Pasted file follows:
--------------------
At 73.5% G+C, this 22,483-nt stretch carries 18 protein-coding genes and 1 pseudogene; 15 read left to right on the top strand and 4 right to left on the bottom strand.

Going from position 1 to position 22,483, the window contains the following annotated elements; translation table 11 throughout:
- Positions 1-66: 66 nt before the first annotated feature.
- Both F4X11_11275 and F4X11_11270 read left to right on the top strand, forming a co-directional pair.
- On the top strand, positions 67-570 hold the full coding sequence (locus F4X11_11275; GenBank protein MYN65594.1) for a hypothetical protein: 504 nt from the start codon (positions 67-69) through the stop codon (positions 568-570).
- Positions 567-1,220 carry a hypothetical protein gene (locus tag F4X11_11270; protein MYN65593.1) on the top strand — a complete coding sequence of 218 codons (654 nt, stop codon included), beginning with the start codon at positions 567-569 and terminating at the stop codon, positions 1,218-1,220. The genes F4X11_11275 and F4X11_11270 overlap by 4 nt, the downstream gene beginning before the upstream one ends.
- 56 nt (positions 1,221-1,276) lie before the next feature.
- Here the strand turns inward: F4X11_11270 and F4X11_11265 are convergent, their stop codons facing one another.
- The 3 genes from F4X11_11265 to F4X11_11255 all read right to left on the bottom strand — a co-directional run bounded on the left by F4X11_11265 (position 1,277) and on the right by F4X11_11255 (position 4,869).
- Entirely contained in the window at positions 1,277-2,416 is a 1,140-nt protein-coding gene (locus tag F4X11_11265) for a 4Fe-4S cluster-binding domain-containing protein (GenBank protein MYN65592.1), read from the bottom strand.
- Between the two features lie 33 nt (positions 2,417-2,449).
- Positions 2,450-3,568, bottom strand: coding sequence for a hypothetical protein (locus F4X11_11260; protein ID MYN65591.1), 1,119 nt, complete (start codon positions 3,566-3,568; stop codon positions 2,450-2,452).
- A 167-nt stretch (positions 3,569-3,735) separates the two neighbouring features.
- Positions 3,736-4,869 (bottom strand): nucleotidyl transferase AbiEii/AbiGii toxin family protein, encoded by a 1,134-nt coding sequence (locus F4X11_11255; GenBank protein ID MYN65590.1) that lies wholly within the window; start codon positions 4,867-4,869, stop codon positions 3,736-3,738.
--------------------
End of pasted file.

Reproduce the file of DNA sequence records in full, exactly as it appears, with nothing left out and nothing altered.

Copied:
At 73.5% G+C, this 22,483-nt stretch carries 18 protein-coding genes and 1 pseudogene; 15 read left to right on the top strand and 4 right to left on the bottom strand.

Going from position 1 to position 22,483, the window contains the following annotated elements; translation table 11 throughout:
- Positions 1-66: 66 nt before the first annotated feature.
- Both F4X11_11275 and F4X11_11270 read left to right on the top strand, forming a co-directional pair.
- On the top strand, positions 67-570 hold the full coding sequence (locus F4X11_11275; GenBank protein MYN65594.1) for a hypothetical protein: 504 nt from the start codon (positions 67-69) through the stop codon (positions 568-570).
- Positions 567-1,220 carry a hypothetical protein gene (locus tag F4X11_11270; protein MYN65593.1) on the top strand — a complete coding sequence of 218 codons (654 nt, stop codon included), beginning with the start codon at positions 567-569 and terminating at the stop codon, positions 1,218-1,220. The genes F4X11_11275 and F4X11_11270 overlap by 4 nt, the downstream gene beginning before the upstream one ends.
- 56 nt (positions 1,221-1,276) lie before the next feature.
- Here the strand turns inward: F4X11_11270 and F4X11_11265 are convergent, their stop codons facing one another.
- The 3 genes from F4X11_11265 to F4X11_11255 all read right to left on the bottom strand — a co-directional run bounded on the left by F4X11_11265 (position 1,277) and on the right by F4X11_11255 (position 4,869).
- Entirely contained in the window at positions 1,277-2,416 is a 1,140-nt protein-coding gene (locus tag F4X11_11265) for a 4Fe-4S cluster-binding domain-containing protein (GenBank protein MYN65592.1), read from the bottom strand.
- Between the two features lie 33 nt (positions 2,417-2,449).
- Positions 2,450-3,568, bottom strand: coding sequence for a hypothetical protein (locus F4X11_11260; protein ID MYN65591.1), 1,119 nt, complete (start codon positions 3,566-3,568; stop codon positions 2,450-2,452).
- A 167-nt stretch (positions 3,569-3,735) separates the two neighbouring features.
- Positions 3,736-4,869 (bottom strand): nucleotidyl transferase AbiEii/AbiGii toxin family protein, encoded by a 1,134-nt coding sequence (locus F4X11_11255; GenBank protein ID MYN65590.1) that lies wholly within the window; start codon positions 4,867-4,869, stop codon positions 3,736-3,738.